52 Films by Women Vol 2. 23. End of Days, Inc. (Director: Jennifer Liao)

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Still: Paulino Nunes, Janet Porter, Mark O'Brien, Anna Ferguson (seated) and Carolyne Maraghi in 'End of Days, Inc'', a Canadian comedy written by Christina Ray and directed by Jennifer Liao. Image courtesy of Believerville Productions

How many films, plays and novels have been written by women about the end of the world? My initial presumption is that they have far more important things to worry about. The real reason - without being flip - is that there aren’t any feminist utopian texts either. However, to go back to dystopia, only Margaret Atwood’s The Handmaid’s Tale, Suzanne Collins’ The Hunger Games and P.D. James’ Children of Men spring to mind. In any case, women didn’t write novels about the nuclear threat – they protested vigorously outside army bases instead, as the Greenham Common women proved to their credit in the early 1980s.

End of Days, Inc, a black comedy written by Christina Ray and directed by Jennifer Liao, is a rare example, especially as the films of all the above novels were made by men. Ostensibly it is an office comedy, in which the four employees of Godfrey Global Inventory are invited to a party on their last day of work. Misty (Janet Porter) would like to go on a cruise, or have sex with the handsome delivery guy in the stationery cupboard, whichever comes first – the cruise is more likely. Perky singleton Janet (Carolyne Maraghi) who lives at home with her grandmother is bitterly disappointed. Get-ahead brown-noser Jason (Mark O’Brien) wants to continue his relationship with the boss after the company folds, whilst hard-working Mort (Paul Sun-Hyung Lee) wants recognition for his eleven year service and doesn’t have the inclination for a party.

Their employer, Mr Godfrey (Paulino Nunes) who runs the company with his much older sister, Esther (Anna Ferguson) is no ordinary capitalist and Godfrey Global Inventory no ordinary company. The time-cards that the employees dispose of between party games represent whole nations. As the cards are destroyed, fire rages outside. Natural disasters occur. Strangely, the power supply doesn’t fade.

It takes a while for the employees to twig that something is up and only do so after Mort ends up dead – the name is a give-away. He is in fact returned to the group but is unable to perform to his optimum capacity. Once they realise something is wrong, the group tries to take back control by luring Esther away from the company’s only working phone, recruiting the cleaning lady, Oola (Yulia Petrauskas) to their cause.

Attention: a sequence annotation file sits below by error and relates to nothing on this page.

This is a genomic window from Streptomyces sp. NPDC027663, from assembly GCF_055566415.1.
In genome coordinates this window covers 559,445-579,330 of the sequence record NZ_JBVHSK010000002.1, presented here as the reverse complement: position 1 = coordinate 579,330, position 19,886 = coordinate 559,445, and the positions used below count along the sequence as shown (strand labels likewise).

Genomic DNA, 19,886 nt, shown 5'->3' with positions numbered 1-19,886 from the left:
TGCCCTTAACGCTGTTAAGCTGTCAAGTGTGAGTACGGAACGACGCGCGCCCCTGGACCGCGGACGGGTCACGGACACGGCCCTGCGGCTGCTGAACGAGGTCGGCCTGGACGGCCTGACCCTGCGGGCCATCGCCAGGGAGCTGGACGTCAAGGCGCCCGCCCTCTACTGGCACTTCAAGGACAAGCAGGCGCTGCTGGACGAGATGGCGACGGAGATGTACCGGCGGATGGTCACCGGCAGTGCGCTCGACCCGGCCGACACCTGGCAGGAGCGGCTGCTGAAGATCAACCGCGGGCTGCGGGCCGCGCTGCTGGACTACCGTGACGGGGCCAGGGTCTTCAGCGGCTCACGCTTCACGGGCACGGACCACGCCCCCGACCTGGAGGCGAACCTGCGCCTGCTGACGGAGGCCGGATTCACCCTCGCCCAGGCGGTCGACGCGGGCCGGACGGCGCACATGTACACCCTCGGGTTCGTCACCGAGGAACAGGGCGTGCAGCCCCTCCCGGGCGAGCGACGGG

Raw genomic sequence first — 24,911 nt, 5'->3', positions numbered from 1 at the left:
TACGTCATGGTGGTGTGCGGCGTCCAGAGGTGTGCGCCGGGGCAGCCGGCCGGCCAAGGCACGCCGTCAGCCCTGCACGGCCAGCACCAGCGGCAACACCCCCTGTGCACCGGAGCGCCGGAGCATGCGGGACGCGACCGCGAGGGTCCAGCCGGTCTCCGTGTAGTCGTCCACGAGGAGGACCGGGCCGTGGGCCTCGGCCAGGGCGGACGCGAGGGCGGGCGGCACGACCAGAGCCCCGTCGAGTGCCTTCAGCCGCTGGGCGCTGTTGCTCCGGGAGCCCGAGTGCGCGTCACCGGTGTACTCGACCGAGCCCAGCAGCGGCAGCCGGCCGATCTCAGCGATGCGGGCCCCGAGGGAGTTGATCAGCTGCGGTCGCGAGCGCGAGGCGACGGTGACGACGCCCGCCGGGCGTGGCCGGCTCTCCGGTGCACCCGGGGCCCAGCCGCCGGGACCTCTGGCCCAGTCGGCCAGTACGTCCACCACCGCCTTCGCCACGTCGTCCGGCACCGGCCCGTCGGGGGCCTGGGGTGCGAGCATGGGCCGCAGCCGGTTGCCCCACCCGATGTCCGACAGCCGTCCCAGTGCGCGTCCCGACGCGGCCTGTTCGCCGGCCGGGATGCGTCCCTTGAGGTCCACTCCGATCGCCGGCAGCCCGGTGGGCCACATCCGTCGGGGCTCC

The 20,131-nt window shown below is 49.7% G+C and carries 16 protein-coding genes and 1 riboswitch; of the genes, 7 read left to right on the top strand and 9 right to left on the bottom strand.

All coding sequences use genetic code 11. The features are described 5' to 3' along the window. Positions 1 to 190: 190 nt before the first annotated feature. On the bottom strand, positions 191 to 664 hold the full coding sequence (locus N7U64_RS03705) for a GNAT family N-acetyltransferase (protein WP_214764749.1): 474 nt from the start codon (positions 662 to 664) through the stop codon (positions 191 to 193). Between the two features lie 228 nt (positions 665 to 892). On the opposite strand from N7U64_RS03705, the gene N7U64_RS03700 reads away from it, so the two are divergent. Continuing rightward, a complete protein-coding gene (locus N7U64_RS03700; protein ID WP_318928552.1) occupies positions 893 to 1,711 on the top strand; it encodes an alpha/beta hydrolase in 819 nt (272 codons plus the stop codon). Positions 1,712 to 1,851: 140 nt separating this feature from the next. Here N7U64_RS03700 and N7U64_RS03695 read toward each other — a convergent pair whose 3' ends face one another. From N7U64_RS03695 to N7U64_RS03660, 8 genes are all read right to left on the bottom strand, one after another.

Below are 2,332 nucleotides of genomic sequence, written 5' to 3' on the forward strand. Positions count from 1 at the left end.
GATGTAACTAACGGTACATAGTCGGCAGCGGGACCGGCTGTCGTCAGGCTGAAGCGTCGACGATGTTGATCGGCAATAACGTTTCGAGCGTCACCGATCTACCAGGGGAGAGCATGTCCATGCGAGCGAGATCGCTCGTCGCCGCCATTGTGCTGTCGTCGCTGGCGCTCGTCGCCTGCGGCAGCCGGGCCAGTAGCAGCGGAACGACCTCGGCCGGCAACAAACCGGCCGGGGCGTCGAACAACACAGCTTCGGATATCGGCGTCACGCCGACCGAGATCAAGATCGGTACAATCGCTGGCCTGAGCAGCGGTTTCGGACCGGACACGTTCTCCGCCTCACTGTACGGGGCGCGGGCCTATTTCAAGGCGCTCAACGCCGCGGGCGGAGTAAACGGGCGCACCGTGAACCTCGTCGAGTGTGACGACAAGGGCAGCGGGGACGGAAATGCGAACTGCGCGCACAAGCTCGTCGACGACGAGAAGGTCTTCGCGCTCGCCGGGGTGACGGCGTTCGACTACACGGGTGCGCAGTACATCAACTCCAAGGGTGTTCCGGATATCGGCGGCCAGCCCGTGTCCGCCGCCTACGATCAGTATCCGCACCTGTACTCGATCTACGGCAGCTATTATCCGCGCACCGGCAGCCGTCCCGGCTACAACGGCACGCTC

There is some gore – but the film makes light of the end of civilization as we know it. Don McKellar’s 1998 film, Last Night, about a group of Toronto citizens who await The End, is an interesting point of comparison.

The central joke is as much about visions of the end of the world as it is about how the characters react. It is entirely understandable that the end would be brought about by activity in an office rather than missiles, religious difference or itchy dictators from Asia. It is where most of the middle class spend their time, in front of computer screens.

How funny is it? Mort’s transformation provides some mild chuckles, as does Misty summoning her colleagues for a meeting in the afore-mentioned broom cupboard, where Mort discovers a used condom and investigates its properties. Interestingly the film isn’t about a moral descent for earthly riches. It is about the struggle against a fait accompli – or whatever they call it in French speaking Canada. Times are allotted for party games (‘duck, duck, goose’) and questions and answers where employees are also quizzed.

The performances are heightened in a way that is perfectly acceptable in a comedy. I mean, you can’t do ‘end of the world’ and naturalism – what can you measure it against? I guess we’ll never know. Paulino Nunes is the spitting image of Stanley Tucci, who has played his share of bad guys and Jason is as morally loose as men with his aspirations usually are in American comedies.


Still: Flirtateous Misty (Janet Porter) dreams of her cruise in 'End of Days, Inc.' Image courtesy of Beliverville Productions

The more interesting question is this: to what extent does Canada produce commercial cinema? Whilst Canadian production companies and individuals produce high-grossing films, these movies (like Bob Clark’s Porky’s in 1982) aren’t identified as Canadian. End of Days, Inc exists in an odd niche. It is unashamedly Canadian and aimed at a domestic market. It is also too tame to compete with American black comedies like This Is The End – and certainly doesn’t have the star power or production budget. Even one of the best known Canadian English language movies, The Terry Fox Story, is a television movie, though released in the UK in cinemas. Jennifer Liao isn’t working in a domestic industry that offers huge commercial returns. Nor is she an ‘arthouse’ director like Don McKellar, Patricia Rozema or Denys Arcand. It will be interesting to track the career that she has and the extent to which the Canadian Film Industry can nurture more mainstream talent.

Reviewed at Quad Cinema, Derby (‘The Box’), Derby Film Festival, 17:25 screening, Monday 1 May 2017   

About the author


Independent film critic who just wants to witter on about movies every so often. Very old (by Hollywood standards).

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